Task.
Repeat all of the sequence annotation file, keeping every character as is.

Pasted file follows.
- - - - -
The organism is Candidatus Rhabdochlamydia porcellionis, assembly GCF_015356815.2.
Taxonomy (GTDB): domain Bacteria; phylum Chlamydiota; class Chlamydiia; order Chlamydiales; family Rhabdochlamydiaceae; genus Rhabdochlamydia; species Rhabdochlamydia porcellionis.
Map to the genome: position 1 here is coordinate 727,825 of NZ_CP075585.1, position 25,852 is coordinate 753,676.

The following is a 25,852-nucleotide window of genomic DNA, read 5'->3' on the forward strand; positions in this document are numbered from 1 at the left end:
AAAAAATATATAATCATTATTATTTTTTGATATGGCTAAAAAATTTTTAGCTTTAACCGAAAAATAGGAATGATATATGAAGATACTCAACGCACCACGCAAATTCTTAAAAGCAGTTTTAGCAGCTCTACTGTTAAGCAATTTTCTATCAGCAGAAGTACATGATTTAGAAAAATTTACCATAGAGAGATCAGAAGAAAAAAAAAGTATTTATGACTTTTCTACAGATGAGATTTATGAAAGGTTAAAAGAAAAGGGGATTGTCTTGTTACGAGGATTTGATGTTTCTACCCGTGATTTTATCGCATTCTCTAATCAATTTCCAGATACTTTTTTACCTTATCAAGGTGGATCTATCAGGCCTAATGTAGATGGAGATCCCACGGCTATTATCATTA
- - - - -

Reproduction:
The organism is Candidatus Rhabdochlamydia porcellionis, assembly GCF_015356815.2.
Taxonomy (GTDB): domain Bacteria; phylum Chlamydiota; class Chlamydiia; order Chlamydiales; family Rhabdochlamydiaceae; genus Rhabdochlamydia; species Rhabdochlamydia porcellionis.
Map to the genome: position 1 here is coordinate 727,825 of NZ_CP075585.1, position 25,852 is coordinate 753,676.

The following is a 25,852-nucleotide window of genomic DNA, read 5'->3' on the forward strand; positions in this document are numbered from 1 at the left end:
AAAAAATATATAATCATTATTATTTTTTGATATGGCTAAAAAATTTTTAGCTTTAACCGAAAAATAGGAATGATATATGAAGATACTCAACGCACCACGCAAATTCTTAAAAGCAGTTTTAGCAGCTCTACTGTTAAGCAATTTTCTATCAGCAGAAGTACATGATTTAGAAAAATTTACCATAGAGAGATCAGAAGAAAAAAAAAGTATTTATGACTTTTCTACAGATGAGATTTATGAAAGGTTAAAAGAAAAGGGGATTGTCTTGTTACGAGGATTTGATGTTTCTACCCGTGATTTTATCGCATTCTCTAATCAATTTCCAGATACTTTTTTACCTTATCAAGGTGGATCTATCAGGCCTAATGTAGATGGAGATCCCACGGCTATTATCATTA